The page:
The money will be invested using mechanical trend following system that I developed using TradeStation. The idea is very simple, enter a position in the direction of the dominant trend. Trail with a stop. Exit the position after a firm close violating the stop. I am skipping the details of how the actual system works and the system itself is a constant work in progress. None the less, the basic idea remains the same. I have more details on my trend following system and philosophy on blog.livememories.com.

I trade a portfolio using the system and track it in real-time on blog.livememories.com. In that portfolio I take some discretion into entering positions and exiting positions, not always following the signals perfectly. That portfolio also has many positions, long and short and tends to keep a good chunk of money parked in cash and makes almost no use of margin borrowing. Though a margin account is used for shorting.
I also do not track dividends, interest and commissions on that portfolio. Finally that portfolio uses options, mostly covered calls but can also buy options and sell naked puts. The portfolio tracked here will not use options in any form.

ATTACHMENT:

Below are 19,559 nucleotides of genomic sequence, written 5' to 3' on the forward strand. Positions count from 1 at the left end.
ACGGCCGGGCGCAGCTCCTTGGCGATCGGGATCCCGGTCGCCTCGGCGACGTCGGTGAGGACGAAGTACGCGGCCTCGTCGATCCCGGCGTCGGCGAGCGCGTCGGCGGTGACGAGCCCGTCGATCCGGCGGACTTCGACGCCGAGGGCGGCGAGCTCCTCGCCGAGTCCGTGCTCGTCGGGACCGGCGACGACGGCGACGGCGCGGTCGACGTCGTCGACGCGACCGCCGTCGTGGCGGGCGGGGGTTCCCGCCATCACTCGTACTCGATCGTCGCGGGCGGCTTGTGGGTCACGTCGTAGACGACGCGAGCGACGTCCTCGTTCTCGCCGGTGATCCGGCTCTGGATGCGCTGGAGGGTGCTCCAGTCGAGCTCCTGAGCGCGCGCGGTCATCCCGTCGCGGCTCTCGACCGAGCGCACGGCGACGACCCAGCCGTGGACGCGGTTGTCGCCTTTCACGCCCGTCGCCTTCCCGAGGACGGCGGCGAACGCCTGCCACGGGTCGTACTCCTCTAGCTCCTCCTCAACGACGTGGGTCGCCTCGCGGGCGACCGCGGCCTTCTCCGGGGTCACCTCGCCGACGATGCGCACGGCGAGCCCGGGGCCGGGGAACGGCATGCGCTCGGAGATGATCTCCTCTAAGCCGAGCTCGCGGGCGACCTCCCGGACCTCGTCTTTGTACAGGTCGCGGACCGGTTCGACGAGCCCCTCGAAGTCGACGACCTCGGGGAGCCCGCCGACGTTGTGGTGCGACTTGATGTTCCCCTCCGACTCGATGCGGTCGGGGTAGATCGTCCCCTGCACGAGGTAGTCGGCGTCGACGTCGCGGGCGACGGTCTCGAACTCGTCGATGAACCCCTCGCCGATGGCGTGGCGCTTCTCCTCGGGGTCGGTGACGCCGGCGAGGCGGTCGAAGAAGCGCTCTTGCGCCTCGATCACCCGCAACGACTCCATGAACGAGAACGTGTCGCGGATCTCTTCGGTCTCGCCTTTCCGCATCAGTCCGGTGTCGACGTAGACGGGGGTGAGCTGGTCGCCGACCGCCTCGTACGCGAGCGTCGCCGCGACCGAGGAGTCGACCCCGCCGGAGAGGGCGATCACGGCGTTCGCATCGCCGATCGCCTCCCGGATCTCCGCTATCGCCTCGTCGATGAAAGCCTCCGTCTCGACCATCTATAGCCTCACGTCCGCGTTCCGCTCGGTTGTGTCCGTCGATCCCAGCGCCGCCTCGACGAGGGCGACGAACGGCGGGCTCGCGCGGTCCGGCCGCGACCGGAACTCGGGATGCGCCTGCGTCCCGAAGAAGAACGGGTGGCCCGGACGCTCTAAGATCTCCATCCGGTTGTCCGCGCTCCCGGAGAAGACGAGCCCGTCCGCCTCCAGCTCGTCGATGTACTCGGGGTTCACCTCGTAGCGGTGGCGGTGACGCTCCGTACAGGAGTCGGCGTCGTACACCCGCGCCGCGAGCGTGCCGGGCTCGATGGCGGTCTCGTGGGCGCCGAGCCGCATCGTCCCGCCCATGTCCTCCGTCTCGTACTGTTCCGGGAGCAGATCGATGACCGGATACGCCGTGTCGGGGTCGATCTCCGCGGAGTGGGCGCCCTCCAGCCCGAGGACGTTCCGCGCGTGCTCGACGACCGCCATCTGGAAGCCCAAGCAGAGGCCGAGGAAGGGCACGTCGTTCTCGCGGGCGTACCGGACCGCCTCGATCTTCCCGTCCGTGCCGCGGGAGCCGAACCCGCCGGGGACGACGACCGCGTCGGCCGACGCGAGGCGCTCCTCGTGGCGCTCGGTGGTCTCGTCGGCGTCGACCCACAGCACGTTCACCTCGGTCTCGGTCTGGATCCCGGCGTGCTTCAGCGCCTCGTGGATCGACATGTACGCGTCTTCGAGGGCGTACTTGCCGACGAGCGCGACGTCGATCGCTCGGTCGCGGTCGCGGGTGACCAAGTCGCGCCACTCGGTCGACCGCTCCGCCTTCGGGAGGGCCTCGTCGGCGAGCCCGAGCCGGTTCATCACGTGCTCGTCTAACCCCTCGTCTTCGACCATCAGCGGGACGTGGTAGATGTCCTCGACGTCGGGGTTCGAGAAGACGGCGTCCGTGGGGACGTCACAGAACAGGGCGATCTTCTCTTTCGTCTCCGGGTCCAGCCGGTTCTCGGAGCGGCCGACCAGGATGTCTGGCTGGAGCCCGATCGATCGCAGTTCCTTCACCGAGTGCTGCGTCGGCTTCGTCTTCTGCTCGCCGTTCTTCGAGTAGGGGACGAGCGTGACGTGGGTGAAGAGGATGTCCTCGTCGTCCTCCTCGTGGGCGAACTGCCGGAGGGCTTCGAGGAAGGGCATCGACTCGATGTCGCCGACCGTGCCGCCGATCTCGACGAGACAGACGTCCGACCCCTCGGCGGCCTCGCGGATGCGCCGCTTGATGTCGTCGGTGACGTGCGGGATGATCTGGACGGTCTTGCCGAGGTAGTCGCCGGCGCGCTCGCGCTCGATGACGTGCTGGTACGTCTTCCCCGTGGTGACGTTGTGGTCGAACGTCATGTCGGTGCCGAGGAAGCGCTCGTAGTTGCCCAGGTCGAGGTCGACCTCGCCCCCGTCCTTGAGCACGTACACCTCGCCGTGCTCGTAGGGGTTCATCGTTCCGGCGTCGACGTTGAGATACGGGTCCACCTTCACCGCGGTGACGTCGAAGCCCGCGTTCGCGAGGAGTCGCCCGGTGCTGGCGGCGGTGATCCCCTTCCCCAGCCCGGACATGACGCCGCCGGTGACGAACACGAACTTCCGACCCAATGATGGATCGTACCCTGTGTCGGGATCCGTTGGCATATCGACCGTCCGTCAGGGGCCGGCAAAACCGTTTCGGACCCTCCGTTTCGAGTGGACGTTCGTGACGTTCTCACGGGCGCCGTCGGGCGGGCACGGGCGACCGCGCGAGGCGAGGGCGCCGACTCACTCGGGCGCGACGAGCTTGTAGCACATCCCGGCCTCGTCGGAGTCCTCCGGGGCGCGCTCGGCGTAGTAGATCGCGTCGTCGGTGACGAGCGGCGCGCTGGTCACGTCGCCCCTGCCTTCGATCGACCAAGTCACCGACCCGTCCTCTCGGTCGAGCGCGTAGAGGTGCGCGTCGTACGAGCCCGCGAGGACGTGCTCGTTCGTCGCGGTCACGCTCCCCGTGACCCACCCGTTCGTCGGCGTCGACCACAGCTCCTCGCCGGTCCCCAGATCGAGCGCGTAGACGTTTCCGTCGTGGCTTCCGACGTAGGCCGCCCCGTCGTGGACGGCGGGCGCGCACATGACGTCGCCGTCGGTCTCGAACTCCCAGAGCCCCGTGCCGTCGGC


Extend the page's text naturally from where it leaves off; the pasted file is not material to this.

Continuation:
The portfolio tracked here will aim to always be fully invested, using margin borrowing at times. It will only be invested in one position at a time, either long or short. The trades will faithfully obey my mechanical system with no discretion for exit and entry. The only discretion would be to the choice of stock or ETF to use.

I will keep track of cash, interest received, interest paid, dividend received and dividend paid out in case of shorting. The portfolio is with Zecco trading so it will mostly not pay commission. At this time Zecco offers 40 free trades a month for accounts over $2500. I do not anticipate paying commissions.

The trading will start on or after May 1st, 2008. There will be very limited postings done on this blog. I will maintain a tracker, probably using Google Docs, that shows all the transactions and the current size and state of the portfolio. Transactions will be marked in that tracker but no corresponding posts unless I have something significant to say or unless a milestone is achieved.
Most postings will remain on blog.livememories.com.

Happy Speculating.